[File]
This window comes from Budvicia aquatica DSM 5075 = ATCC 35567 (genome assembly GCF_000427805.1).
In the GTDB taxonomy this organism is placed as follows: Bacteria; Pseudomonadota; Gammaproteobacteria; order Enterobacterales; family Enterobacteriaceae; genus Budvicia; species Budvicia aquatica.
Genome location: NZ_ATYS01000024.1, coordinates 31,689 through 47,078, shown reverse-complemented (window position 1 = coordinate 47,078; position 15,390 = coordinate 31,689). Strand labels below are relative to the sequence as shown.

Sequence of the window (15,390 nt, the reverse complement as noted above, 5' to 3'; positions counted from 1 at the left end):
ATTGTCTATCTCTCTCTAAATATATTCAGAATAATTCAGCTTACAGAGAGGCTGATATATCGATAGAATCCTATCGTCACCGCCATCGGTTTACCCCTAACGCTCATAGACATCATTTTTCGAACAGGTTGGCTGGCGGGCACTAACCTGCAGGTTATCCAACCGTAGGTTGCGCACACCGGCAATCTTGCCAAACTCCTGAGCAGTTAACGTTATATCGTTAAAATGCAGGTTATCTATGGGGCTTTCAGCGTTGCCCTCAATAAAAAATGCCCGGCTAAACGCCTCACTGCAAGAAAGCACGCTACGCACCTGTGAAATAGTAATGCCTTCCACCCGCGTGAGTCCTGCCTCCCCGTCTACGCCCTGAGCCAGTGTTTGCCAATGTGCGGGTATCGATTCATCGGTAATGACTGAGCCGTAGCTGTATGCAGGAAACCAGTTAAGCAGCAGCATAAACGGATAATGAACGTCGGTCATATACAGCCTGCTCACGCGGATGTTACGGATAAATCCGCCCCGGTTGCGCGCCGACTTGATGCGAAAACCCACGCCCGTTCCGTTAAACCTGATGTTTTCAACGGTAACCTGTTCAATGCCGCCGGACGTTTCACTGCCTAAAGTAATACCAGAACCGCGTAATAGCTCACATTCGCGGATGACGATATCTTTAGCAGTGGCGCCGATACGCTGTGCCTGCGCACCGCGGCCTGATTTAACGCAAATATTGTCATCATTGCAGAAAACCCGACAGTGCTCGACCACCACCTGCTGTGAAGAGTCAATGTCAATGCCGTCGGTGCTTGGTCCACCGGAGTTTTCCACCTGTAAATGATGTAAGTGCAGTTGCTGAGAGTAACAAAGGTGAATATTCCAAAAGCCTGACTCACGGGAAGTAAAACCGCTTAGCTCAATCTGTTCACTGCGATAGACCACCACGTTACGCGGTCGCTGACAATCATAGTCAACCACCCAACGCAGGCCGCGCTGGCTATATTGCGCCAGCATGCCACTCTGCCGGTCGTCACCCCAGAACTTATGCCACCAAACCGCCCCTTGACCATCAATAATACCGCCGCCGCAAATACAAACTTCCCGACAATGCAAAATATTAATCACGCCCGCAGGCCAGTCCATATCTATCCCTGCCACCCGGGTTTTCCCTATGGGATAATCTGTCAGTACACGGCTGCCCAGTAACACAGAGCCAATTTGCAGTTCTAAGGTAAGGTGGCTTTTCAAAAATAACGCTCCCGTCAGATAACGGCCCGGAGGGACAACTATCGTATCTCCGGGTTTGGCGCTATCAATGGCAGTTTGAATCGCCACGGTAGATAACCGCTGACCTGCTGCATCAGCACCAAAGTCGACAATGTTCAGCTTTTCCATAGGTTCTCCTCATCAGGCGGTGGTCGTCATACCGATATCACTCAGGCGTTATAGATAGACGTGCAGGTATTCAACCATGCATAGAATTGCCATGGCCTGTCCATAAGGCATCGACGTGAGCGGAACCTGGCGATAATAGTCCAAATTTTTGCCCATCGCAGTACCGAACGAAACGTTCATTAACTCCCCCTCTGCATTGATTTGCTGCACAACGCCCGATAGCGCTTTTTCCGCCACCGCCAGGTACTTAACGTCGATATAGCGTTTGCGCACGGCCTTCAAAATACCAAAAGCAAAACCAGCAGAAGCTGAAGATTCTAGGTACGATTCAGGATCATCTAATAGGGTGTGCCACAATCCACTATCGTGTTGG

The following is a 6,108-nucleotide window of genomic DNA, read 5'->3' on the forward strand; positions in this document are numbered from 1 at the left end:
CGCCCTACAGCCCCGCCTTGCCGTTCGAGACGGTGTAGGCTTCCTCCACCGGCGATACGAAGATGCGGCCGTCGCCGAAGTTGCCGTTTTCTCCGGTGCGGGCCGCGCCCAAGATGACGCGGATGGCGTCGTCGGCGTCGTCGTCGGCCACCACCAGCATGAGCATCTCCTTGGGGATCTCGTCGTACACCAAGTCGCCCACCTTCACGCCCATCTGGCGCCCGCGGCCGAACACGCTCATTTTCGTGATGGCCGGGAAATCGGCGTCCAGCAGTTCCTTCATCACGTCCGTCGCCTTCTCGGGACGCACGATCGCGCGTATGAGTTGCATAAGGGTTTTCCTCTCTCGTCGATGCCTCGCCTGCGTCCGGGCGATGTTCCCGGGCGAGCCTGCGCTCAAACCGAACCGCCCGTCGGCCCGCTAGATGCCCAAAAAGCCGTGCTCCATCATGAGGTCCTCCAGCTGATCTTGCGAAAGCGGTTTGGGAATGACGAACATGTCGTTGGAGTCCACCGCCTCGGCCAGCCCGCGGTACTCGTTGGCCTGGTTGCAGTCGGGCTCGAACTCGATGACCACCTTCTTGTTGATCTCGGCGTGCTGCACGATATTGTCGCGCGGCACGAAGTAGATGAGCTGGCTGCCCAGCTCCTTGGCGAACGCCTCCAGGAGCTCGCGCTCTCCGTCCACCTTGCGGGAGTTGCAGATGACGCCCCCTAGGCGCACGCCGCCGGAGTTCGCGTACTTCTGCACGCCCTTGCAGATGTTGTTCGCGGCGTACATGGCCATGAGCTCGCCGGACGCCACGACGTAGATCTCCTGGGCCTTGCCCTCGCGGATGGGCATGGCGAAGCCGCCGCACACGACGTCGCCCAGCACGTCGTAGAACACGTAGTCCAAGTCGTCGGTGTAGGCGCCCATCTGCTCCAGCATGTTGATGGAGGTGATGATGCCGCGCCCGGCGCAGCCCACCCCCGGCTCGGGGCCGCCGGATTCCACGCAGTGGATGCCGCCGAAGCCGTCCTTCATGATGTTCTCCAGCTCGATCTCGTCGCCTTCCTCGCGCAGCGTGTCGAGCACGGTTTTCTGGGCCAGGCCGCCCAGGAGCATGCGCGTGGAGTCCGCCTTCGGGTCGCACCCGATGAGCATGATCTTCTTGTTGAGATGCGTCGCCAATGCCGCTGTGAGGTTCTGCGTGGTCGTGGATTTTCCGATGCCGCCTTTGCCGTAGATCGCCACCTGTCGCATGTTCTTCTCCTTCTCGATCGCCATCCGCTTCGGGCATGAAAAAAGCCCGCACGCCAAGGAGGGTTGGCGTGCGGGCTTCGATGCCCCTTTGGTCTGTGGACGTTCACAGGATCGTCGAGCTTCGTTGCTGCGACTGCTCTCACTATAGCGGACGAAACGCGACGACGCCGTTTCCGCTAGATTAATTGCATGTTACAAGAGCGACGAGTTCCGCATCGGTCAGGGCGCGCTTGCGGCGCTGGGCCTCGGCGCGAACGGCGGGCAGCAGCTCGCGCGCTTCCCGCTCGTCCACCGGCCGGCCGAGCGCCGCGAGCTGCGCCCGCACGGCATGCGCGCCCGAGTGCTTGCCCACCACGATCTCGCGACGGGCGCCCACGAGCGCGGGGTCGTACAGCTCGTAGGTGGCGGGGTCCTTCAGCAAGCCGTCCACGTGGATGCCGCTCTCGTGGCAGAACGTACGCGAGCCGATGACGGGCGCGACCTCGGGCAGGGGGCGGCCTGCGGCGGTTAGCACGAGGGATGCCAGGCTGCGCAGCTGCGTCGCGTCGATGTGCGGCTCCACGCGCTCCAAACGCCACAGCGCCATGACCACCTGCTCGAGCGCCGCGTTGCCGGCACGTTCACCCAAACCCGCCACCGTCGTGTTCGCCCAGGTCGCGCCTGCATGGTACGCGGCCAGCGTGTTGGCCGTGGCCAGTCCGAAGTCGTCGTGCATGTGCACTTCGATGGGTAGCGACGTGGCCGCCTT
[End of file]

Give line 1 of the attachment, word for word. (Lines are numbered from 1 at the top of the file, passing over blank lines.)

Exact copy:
This window comes from Budvicia aquatica DSM 5075 = ATCC 35567 (genome assembly GCF_000427805.1).